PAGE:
Krebs Cycle Enzymes

The Krebs cycle, also known as the citric acid cycle, is a series of enzymatic reactions that releases energy from stored carbohydrates, fats, and proteins.

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The Krebs Cycle was first proposed by Hans Adolf Krebs in 1937. The cycle also produces amino acid precursors and reduced nicotinamide adenine dinucleotide (NADH).  It is the primary metabolic pathway for all aerobic processes in animal tissue. In eukaryotes, the Krebs cycle takes place in the mitochondrial matrix whereas in prokaryotes, it occurs in the cytosol.

Krebs cycle steps

Acetyl-CoA is the starting point for the Krebs cycle. Throughout the eight reactions of the cycle, three molecules of NADH are produced and one of flavin adenine dinucleotide (FAD/FADH2). The following are the steps in the cycle:

  1. Acetyl-CoA is combined with oxaloacetate by citrate synthase, to form a six-carbon molecule. Then the citric acid molecule is released from the enzyme complex.
  2. A water molecule is removed from the 3’ position on citric acid and added back at the 4’ location by the enzyme aconitase resulting in isocitrate.
  3. Isocitrate dehydrogenase catalyzes oxidation of a 4’ -OH group of isocitrate to yield alpha-ketoglutarate. One molecule of NAD is converted to NADH.
  4. Alpha-ketoglutarate is decarboxylated, converting another molecule of NAD to NADH, by alpha-ketoglutarate dehydrogenase, yielding succinyl CoA which is an unstable compound.
  5. Succinyl-CoA synthetase catalyzes the addition of a free phosphate group to guanosine diphosphate (GDP), creating guanosine triphosphate. In the process, the CoA group is released from succinyl-CoA. The resulting molecule is succinate.
  6. Two hydrogens are released from succinate when succinate dehydrogenase reduces FAD to FADH2. The output of the reaction is fumarate.
  7. Fumarase catalyzes addition of an -OH group to fumarate, producing L-malate.
  8. In the final reaction of the cycle, oxaloacetate is regenerated by oxidation of L-malate by malate dehydrogenase. One molecule of NAD is converted to NADH.

Krebs cycle enzymes

The Krebs cycle enzymes are membrane proteins found within the matrix of the mitochondria except for succinate dehydrogenase which is an integral membrane protein locked to the inner mitochondrial membrane.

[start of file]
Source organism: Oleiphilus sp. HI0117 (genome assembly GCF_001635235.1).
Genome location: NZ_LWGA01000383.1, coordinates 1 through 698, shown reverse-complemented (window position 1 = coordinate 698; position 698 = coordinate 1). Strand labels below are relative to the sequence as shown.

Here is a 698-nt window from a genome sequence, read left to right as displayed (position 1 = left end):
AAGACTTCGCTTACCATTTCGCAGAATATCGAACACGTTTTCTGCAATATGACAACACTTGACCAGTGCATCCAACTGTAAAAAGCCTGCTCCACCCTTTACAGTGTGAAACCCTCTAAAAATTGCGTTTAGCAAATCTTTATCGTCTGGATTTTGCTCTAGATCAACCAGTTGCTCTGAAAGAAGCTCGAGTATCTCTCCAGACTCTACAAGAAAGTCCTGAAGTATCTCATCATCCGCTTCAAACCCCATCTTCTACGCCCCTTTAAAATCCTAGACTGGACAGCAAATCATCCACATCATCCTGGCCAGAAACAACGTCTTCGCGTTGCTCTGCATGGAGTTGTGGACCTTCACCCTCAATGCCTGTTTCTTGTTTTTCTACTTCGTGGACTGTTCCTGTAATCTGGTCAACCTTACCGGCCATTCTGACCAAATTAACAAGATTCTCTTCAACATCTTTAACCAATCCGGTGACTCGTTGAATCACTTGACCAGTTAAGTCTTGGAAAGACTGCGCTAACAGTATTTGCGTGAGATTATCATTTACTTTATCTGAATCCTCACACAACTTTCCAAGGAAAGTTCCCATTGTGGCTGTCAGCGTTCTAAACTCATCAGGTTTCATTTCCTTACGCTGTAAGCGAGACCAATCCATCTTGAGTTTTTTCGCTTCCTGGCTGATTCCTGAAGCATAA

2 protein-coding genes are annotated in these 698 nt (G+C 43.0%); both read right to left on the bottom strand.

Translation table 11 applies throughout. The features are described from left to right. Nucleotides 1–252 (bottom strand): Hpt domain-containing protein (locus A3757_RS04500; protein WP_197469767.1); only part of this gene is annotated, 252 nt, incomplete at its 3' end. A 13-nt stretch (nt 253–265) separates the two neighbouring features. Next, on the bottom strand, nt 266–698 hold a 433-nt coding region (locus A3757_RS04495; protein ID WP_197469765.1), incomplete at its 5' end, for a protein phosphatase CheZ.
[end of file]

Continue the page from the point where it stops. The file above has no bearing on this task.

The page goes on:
While NAD is the prosthetic group used to accept the protons generated during the three steps of oxidation, FAD is used by succinate dehydrogenase. The ultimate fate of these reduced coenzymes is to be reoxidized by entering the electron transport chain reactions in the inner mitochondrial membrane, when ATP is generated.

Some reactions of the Krebs cycle are close to thermodynamic equilibrium, and are, therefore, bidirectional. Those include enzymes interconverting succinate, fumarate, malate, and oxaloacetate. The reversibility of the reactions allows the generation of precursors for glucose synthesis, fatty acid and cholesterol synthesis, amino acid anabolism, nucleotides, and heme biosynthesis.

The Krebs cycle uses about two-thirds of the total oxygen consumed by the body, and generates about ⅔ of the energy. It plays a role in gluconeogenesis, transamination, deamination, and lipogenesis. Very few genetic abnormalities of the Krebs cycle have been found, possibly because it is critical for survival.

Evolution of the Krebs cycle

Most enzymes of the Krebs cycle are encoded in the nucleus in eukaryotes. It is believed that nuclear genes were acquired from ancestral mitochondrial genes during evolution. During that process, known as endosymbiosis, cells began living in symbiotic relationships.

The mitochondrion and chloroplast are supposed to have been originally free-living cells that eventually began living inside other cells. Prior to this event, Krebs cycle enzymes may have operated only as isolated steps in the host and mitochondria.

Different isoforms of the enzymes in different cell compartments may have arisen as a result of gene transfer events. The process by which these isolated steps in the cycle came together to form a complex, critical cycle necessary to life is not yet understood.

Further Reading

Last Updated: Feb 26, 2019

Dr. Catherine Shaffer

Written by

Dr. Catherine Shaffer

Catherine Shaffer is a freelance science and health writer from Michigan. She has written for a wide variety of trade and consumer publications on life sciences topics, particularly in the area of drug discovery and development. She holds a Ph.D. in Biological Chemistry and began her career as a laboratory researcher before transitioning to science writing. She also writes and publishes fiction, and in her free time enjoys yoga, biking, and taking care of her pets.

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